I was speaking with a younger adult recently who was facing some career choices. On one hand is the track that the person had been on for approximately one year with an employer that offered job stability, opportunities to advance, and full benefits including an opportunity to retire with significant pension benefits before they turned 50. However, the job is dangerous, brings no joy, and has already impacted negatively this person’s mental health. On the other hand is an opportunity that pays roughly the same right now in a safe environment that fits nicely with this person’s passions. However, it is a small employer with less stability and the benefits, if any, will certainly pale in comparison to the current employer. It was striking to me that such a major decision would have the choices so clearly defined – material comfort or personal joy.
For many different reasons, people will often make decisions based upon the perceived benefit of material comfort. Frequently, we do that because we have formed a direct link between having material comfort and our personal joy. What is seldom clear until later on is that we failed to understand the relationship between the two. More often than not, when we make material comfort the primary factor for picking our path, we find that it requires more hours working, in more stressful environments, and ultimately less opportunity for personal joy. We may wind up with a larger house in a nicer neighborhood with nicer toys like new boats and cars and big screen tv’s, and we may have more money to take exotic vacations, but we are held captive by a career choice that can be all-consuming. We may have things, but ultimately even the most important personal relationships can suffer, because a choice to pursue material comfort places material things higher than personal relationships.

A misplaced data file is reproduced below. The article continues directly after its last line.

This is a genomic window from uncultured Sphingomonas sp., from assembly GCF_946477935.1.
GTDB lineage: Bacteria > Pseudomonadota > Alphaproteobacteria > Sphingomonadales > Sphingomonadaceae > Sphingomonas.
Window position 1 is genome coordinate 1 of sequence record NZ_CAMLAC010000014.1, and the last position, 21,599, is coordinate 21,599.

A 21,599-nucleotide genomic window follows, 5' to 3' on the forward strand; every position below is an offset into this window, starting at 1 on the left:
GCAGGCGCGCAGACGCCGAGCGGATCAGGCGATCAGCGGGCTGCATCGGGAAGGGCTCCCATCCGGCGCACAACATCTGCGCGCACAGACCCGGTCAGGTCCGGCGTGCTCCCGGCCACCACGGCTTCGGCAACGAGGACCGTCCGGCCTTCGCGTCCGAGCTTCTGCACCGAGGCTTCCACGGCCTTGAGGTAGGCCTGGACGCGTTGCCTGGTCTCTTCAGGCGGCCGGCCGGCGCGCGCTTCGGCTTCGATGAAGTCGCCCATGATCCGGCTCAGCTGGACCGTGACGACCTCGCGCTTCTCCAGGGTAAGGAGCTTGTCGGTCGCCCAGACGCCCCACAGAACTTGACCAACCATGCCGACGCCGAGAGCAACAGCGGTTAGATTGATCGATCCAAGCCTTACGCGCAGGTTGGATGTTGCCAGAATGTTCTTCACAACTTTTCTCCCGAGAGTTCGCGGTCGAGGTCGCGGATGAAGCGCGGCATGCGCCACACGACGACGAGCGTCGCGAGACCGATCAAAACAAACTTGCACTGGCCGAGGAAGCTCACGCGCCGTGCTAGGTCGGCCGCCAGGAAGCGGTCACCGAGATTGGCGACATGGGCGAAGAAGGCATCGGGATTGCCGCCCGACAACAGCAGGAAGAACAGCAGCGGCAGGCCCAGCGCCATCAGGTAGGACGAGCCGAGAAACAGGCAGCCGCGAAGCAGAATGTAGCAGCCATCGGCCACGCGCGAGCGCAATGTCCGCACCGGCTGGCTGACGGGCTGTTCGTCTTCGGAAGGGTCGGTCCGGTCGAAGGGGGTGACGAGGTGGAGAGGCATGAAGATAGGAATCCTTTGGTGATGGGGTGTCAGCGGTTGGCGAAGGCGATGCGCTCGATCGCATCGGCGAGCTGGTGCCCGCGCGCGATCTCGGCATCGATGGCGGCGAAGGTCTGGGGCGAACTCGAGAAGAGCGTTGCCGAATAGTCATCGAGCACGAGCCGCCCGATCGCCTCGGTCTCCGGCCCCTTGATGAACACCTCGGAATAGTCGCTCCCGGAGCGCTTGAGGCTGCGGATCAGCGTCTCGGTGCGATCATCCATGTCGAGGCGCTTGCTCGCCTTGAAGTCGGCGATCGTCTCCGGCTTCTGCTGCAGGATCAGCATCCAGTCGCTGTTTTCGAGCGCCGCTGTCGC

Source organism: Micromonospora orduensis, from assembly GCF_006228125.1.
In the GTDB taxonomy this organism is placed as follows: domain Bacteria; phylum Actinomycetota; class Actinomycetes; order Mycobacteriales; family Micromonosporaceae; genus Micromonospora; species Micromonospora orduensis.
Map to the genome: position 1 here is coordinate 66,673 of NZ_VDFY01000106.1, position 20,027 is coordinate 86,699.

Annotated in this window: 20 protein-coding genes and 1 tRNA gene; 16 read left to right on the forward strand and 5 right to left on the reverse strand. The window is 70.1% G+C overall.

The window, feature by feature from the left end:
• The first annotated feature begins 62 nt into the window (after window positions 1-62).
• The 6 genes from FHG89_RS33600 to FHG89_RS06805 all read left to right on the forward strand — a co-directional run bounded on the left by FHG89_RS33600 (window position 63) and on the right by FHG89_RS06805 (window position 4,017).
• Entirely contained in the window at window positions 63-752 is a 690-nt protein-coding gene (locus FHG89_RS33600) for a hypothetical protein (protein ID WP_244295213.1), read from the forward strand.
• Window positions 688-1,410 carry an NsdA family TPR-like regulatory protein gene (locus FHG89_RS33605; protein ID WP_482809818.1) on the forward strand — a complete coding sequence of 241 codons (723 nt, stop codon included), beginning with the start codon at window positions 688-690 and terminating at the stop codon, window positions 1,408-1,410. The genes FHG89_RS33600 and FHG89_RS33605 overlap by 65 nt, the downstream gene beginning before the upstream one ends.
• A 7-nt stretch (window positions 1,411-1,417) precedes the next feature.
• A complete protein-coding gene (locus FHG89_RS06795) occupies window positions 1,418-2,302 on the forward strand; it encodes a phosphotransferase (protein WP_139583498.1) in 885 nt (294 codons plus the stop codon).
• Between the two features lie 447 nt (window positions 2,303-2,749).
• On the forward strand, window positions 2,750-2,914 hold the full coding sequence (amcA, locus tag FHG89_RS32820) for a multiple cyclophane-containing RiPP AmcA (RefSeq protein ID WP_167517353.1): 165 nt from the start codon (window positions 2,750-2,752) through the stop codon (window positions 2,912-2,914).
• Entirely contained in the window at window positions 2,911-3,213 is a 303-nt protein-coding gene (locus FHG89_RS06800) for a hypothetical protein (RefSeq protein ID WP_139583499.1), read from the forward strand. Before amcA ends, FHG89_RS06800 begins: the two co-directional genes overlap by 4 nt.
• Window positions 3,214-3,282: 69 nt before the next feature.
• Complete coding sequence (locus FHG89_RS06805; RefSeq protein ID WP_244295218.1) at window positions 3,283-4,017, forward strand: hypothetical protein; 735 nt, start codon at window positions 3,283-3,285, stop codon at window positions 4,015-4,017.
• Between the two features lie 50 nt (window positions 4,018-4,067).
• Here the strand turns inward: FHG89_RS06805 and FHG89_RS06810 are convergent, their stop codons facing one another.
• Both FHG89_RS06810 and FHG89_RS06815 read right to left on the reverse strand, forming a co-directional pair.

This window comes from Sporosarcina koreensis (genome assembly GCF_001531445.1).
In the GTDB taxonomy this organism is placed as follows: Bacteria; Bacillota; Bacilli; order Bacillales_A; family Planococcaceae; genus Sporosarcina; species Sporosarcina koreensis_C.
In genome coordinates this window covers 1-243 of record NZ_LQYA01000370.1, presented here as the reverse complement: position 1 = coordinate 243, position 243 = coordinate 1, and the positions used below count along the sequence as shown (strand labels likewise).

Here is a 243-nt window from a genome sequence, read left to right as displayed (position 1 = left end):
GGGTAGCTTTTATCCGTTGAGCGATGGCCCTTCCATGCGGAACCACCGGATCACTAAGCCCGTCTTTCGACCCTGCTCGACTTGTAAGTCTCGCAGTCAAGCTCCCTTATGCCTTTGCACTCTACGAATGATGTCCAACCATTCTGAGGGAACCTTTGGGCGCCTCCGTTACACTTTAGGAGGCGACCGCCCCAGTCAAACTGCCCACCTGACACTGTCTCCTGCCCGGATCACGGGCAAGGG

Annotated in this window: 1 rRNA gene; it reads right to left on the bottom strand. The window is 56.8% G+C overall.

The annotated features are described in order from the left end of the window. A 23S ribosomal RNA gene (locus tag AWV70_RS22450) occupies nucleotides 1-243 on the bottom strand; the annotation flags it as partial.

In three of the four Gospels – Matthew, Mark and Luke – the story of Jesus and the rich young ruler is captured. The young man, claiming that he has kept God’s commandments, asks Jesus what more he must do to inherit the kingdom of heaven. Jesus replies that he needs to sell all that he has, give it to the poor, and then come and follow Him. Once again, the choice is between material comfort and personal joy. The encounter ends with the rich young ruler going away sad, because he was unwilling to let go of the material things.
Given the choice between wealthy and miserable or poor and joyful, I’ll take poverty. But the tragedy of the mindset of believing that happiness lies in pursuing material gain, is that the decision to pursue personal joy does not automatically condemn a person to a life of material poverty. Freed from the “golden handcuffs” of life, we may actually be more productive as we do the things that we enjoy. We will also likely find that there is nothing on Earth that can compare to joy of storing up treasures in heaven. Or, as Jesus put it, “seek first the Kingdom of God and his righteousness, and all of these things will be added to you.”
Peace and blessings – Pastor Aaron